Week of rail strikes to cause more travel disruption in UK | Rail strikes

Rail passengers will face new travel disruptions this week as tens of thousands of workers went on strike over bitter disputes over wages, jobs and conditions.

Members of Network Rail’s Rail, Shipping and Transport Union (RMT) and 14 rail operators will go on strike twice for 48 hours on Tuesday and Friday, while drivers from the Athref Union will go on strike on Thursday.

Passengers, including those returning to work after a festive break, have been warned to expect significant disruption as only a limited number of trains will operate. We recommend that you check the departure times of the first and last trains.

Services may also be disrupted on Sunday, January 8, as striking workers return to work.

On RMT strike days, about half of the network is shut down and only about 20% of normal services are running. Running trains start later than usual and finish much earlier than usual. Services generally run from 7:30 a.m. to 6:30 p.m. on strike days.

Thursday’s train drivers’ strike will affect 15 operators, with some operating even fewer services, including operating “very significantly shortened” timetables.

RMT has also implemented an overtime ban on 14 train operators through Monday, which will continue to affect the level of cancellations and punctuality of some services.

Daniel Mann, Director of Industry Operations, Rail Delivery Group, said:

“This controversy will only be resolved by agreeing to the work-style reforms needed to put the industry on a sustainable footing, rather than blaming union members for losing more wages at the start of the year. .”

Athref general secretary Mick Whelan said the union “has come a long way”.

“We don’t want to go on strike, but companies pushed us into this place. No, they expect drivers at these companies to cut their actual salaries when inflation is above 14%.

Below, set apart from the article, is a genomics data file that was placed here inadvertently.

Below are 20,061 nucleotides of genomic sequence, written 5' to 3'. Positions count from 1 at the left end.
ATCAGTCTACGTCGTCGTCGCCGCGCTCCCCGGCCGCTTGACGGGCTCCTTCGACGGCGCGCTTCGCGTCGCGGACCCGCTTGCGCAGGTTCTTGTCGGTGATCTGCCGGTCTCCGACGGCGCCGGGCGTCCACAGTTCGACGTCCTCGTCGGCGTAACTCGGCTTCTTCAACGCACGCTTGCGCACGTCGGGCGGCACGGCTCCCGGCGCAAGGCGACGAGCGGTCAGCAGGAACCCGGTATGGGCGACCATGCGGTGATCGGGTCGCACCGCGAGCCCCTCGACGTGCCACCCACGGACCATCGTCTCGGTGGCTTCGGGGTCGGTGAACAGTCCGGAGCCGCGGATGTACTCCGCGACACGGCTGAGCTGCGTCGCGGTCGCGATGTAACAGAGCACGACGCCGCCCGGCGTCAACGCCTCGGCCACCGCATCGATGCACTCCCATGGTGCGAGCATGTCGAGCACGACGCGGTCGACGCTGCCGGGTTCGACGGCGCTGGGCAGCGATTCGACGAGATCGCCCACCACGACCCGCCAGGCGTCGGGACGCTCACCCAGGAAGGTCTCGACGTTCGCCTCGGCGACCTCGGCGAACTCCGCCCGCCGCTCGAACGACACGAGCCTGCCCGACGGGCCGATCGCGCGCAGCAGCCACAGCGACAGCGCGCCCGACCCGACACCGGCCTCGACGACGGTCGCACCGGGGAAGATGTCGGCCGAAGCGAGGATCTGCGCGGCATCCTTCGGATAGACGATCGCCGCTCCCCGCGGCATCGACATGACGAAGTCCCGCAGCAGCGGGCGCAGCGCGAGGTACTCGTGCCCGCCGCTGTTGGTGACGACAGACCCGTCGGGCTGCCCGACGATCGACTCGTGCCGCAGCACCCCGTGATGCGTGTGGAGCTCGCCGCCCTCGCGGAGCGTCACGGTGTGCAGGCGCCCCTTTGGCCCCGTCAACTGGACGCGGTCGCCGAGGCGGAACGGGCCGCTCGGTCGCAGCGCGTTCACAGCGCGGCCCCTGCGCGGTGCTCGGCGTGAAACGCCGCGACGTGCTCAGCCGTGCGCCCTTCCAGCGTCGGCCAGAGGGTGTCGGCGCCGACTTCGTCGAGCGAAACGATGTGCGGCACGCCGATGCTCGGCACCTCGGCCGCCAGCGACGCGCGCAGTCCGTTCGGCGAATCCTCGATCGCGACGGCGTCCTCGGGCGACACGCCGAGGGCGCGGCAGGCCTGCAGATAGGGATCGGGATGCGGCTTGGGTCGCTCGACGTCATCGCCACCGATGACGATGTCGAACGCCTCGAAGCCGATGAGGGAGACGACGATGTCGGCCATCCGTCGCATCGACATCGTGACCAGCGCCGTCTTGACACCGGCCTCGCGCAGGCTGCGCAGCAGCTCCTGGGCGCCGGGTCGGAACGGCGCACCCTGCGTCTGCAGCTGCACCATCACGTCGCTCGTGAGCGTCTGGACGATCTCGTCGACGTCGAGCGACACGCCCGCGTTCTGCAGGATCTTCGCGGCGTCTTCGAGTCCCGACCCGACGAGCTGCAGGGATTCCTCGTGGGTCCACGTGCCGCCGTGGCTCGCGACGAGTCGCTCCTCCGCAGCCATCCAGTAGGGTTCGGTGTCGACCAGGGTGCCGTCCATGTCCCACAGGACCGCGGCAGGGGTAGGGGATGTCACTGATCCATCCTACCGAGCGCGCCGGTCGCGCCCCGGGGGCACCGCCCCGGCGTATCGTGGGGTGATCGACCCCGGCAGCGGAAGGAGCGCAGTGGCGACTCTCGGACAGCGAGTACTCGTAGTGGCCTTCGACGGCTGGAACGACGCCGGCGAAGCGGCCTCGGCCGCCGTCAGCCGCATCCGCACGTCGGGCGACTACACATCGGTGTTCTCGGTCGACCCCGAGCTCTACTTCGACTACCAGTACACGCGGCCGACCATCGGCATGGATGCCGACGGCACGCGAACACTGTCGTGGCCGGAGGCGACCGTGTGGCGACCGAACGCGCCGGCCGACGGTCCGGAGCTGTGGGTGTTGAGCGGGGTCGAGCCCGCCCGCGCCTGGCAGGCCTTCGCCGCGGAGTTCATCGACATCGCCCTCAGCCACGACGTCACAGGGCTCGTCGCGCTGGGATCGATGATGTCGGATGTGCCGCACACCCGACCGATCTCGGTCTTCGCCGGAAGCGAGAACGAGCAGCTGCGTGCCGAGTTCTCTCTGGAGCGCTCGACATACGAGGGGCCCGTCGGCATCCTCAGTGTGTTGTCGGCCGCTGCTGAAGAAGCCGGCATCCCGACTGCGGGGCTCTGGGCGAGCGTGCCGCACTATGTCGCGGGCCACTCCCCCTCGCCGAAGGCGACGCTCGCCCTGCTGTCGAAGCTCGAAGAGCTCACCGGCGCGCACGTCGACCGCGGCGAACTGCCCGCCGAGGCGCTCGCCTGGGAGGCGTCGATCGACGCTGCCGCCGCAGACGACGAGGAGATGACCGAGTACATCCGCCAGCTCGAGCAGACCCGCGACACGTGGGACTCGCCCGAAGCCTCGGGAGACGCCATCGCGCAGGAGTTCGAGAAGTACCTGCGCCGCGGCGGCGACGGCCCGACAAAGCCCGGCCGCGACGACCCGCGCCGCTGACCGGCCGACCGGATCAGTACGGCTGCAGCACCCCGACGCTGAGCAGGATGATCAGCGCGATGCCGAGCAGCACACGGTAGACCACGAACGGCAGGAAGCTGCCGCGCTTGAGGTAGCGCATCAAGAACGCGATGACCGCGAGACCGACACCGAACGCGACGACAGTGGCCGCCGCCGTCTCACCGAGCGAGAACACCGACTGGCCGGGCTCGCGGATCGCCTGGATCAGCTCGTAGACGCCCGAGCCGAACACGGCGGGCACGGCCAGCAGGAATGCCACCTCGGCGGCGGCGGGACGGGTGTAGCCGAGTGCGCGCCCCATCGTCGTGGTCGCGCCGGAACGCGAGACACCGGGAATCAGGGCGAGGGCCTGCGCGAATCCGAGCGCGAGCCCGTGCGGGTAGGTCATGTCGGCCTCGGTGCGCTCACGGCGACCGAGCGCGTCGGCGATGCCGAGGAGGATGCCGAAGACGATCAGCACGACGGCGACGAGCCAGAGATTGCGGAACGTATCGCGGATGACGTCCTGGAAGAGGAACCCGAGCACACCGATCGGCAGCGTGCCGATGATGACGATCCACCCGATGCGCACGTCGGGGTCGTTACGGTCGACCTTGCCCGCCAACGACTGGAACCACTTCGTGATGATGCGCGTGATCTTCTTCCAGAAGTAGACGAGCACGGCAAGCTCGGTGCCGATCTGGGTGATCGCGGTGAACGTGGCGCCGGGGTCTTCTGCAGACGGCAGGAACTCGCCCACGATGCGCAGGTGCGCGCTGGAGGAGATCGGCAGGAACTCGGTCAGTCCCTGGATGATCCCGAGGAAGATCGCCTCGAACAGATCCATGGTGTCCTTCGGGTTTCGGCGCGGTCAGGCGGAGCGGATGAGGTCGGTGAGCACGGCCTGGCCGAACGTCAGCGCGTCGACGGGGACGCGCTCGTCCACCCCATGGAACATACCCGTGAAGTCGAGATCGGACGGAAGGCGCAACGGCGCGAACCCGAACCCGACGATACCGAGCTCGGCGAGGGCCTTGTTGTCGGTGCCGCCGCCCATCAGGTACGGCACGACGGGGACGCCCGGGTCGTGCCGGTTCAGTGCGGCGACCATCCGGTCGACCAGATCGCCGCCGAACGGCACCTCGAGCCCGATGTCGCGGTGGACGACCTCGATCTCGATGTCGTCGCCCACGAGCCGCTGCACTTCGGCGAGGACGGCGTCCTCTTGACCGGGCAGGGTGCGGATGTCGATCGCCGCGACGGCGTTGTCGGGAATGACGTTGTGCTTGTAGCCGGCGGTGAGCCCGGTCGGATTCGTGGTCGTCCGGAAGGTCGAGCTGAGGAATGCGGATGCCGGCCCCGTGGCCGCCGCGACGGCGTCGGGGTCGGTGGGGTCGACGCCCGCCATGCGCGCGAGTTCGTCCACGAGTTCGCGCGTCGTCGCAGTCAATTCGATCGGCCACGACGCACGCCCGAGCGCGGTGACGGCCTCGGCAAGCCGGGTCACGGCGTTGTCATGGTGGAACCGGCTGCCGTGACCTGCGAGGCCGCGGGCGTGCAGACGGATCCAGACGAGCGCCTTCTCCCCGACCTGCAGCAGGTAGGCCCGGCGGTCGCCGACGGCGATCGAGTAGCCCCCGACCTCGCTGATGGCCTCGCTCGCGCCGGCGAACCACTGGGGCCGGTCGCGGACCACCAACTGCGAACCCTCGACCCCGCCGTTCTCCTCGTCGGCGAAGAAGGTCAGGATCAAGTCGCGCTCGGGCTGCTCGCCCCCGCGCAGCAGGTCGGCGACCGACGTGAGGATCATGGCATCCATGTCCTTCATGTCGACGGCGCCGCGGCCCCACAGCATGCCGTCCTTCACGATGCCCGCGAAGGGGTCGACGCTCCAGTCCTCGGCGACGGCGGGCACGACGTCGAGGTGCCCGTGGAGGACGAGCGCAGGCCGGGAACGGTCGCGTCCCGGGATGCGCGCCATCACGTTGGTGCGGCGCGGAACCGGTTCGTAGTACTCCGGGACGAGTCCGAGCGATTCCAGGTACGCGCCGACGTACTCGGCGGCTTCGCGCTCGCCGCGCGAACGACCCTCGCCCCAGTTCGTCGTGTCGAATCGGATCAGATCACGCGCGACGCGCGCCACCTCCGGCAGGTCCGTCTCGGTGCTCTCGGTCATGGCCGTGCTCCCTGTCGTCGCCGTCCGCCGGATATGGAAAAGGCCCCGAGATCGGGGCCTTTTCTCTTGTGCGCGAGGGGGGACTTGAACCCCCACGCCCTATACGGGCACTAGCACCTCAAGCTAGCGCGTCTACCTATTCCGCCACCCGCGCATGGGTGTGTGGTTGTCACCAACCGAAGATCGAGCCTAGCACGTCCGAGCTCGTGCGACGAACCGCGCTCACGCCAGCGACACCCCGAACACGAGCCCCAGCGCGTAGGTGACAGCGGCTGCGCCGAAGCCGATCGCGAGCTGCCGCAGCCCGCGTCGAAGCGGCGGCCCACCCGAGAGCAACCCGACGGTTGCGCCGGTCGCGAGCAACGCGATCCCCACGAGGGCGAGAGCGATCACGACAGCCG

“Railway companies say their hands are tied by the government, but the government that doesn’t employ us says it’s up to the company to negotiate with us. We are always happy to negotiate.” We do – we never refuse to sit at the table and talk – but these companies have offered us nothing.

RMT general secretary Mick Lynch has accused the government of blocking a deal to end the long-running dispute. I am looking for suggestions for

RMT is campaigning against plans to close ticket offices, reduce staffing and shift the industry to widespread driver-only operations.

A Department of Transportation spokesperson said: The government has shown that it makes sense and is willing to facilitate the resolution of rail disputes.

“Inflation-matched wage increases for all public sector workers would cost more in the long run, exacerbating debt, accelerating inflation and costing every household an additional £1,000. Trade unions need to pull back from this strike action so we can start 2023 with an end to this toxic debate.”

Whelan added: It’s been six months since I asked for a raise for a train driver who hasn’t had one in nearly four years, and I still haven’t heard from the railroad company that employs us.

“The ball is in their court. Corporations, or this Tory government that backs them, can put an end to this controversy now by offering serious and sensible rewards. It’s up to them.” “

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